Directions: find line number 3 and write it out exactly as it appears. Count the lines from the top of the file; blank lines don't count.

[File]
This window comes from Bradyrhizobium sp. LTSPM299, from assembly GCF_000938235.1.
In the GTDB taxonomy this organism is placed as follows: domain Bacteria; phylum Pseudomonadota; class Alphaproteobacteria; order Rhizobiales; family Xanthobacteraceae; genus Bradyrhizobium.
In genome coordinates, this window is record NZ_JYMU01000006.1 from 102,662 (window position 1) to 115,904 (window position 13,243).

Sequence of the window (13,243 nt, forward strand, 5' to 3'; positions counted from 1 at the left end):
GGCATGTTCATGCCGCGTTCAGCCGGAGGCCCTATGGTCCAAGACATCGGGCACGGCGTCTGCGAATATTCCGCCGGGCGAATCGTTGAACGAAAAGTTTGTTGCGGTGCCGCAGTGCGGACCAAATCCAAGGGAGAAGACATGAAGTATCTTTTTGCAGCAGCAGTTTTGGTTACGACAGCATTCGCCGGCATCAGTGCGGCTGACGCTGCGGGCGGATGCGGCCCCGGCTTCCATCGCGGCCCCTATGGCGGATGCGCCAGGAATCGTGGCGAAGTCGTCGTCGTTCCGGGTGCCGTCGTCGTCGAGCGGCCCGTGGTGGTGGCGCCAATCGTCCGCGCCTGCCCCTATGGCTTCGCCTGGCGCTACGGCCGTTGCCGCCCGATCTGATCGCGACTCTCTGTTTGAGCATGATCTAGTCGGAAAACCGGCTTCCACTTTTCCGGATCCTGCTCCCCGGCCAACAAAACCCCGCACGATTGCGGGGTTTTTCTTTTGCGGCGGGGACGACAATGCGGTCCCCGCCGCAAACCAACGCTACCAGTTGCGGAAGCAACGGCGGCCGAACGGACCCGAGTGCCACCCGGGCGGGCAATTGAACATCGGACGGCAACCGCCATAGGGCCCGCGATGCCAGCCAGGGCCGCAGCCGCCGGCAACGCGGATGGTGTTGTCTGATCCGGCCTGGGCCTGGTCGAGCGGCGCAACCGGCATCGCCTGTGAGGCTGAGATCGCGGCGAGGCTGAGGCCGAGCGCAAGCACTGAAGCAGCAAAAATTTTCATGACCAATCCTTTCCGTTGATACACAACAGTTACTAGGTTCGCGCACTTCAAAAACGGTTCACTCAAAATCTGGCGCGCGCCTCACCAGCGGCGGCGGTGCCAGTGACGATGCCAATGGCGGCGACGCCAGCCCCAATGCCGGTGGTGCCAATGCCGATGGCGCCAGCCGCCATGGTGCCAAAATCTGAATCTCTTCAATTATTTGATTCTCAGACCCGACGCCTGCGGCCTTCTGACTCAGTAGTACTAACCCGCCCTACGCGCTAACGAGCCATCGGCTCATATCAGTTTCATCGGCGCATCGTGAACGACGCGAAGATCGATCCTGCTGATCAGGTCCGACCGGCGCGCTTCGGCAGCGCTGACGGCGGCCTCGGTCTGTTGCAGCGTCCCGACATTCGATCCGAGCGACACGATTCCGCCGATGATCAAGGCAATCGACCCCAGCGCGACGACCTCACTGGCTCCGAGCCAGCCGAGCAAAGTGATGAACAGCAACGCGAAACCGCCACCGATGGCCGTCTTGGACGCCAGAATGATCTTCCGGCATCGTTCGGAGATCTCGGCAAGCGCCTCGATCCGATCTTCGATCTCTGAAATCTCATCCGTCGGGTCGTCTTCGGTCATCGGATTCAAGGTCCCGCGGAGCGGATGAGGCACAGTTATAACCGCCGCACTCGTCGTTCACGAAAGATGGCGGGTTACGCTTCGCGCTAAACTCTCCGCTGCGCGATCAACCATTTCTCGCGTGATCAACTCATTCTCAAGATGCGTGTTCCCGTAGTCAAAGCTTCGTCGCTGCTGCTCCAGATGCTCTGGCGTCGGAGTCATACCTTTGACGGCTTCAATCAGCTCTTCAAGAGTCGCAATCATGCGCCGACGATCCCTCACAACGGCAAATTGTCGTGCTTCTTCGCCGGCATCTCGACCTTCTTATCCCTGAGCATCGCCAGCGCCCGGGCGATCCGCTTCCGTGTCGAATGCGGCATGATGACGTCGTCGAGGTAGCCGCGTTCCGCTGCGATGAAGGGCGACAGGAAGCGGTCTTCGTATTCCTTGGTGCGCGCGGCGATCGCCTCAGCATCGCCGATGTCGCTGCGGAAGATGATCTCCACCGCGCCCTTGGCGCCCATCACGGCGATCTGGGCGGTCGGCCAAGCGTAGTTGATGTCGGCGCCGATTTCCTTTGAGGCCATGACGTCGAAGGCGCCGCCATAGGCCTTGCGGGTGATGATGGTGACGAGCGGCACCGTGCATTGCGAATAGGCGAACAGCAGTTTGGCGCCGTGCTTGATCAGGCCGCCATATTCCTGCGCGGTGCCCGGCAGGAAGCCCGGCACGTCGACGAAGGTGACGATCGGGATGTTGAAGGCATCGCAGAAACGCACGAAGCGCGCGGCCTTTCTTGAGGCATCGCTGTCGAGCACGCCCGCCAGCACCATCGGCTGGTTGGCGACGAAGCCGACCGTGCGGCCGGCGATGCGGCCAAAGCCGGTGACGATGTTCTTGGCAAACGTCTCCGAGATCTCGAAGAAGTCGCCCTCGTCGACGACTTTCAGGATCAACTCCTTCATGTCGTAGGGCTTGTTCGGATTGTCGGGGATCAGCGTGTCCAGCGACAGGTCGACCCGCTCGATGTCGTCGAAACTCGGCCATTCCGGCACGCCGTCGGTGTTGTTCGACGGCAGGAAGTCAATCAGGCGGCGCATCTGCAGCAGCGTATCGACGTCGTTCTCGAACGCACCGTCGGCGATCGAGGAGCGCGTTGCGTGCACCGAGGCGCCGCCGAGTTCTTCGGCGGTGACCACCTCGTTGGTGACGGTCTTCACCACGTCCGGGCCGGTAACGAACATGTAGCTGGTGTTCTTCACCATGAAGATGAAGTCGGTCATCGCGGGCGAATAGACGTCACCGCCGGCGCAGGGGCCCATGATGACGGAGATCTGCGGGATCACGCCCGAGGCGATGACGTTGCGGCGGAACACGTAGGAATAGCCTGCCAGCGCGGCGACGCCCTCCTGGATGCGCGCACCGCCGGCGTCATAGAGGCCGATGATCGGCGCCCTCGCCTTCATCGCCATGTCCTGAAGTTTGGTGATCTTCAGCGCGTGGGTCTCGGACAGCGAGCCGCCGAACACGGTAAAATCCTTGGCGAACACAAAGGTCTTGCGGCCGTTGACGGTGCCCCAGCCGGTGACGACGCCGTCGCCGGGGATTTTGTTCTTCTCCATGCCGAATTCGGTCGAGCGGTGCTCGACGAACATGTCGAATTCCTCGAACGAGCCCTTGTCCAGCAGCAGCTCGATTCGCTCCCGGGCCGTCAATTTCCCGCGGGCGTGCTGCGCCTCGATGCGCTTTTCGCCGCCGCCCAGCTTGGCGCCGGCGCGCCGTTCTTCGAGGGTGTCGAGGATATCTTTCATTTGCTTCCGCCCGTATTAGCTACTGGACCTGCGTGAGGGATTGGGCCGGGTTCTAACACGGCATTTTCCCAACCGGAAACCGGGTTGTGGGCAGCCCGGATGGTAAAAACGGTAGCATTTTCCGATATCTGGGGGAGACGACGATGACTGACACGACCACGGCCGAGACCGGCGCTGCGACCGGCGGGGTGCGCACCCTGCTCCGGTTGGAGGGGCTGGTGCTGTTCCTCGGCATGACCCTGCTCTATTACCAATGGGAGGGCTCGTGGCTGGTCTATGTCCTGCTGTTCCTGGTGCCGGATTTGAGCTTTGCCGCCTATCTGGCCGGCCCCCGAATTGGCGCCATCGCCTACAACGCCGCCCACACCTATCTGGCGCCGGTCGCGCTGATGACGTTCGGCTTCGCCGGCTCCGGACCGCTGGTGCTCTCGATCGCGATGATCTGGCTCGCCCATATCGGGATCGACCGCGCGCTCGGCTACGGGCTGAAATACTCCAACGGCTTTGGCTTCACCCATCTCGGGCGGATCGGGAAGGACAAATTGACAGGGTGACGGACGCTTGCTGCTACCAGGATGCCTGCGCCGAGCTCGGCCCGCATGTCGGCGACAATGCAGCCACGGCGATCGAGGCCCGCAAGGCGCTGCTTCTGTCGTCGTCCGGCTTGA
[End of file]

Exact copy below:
In genome coordinates, this window is record NZ_JYMU01000006.1 from 102,662 (window position 1) to 115,904 (window position 13,243).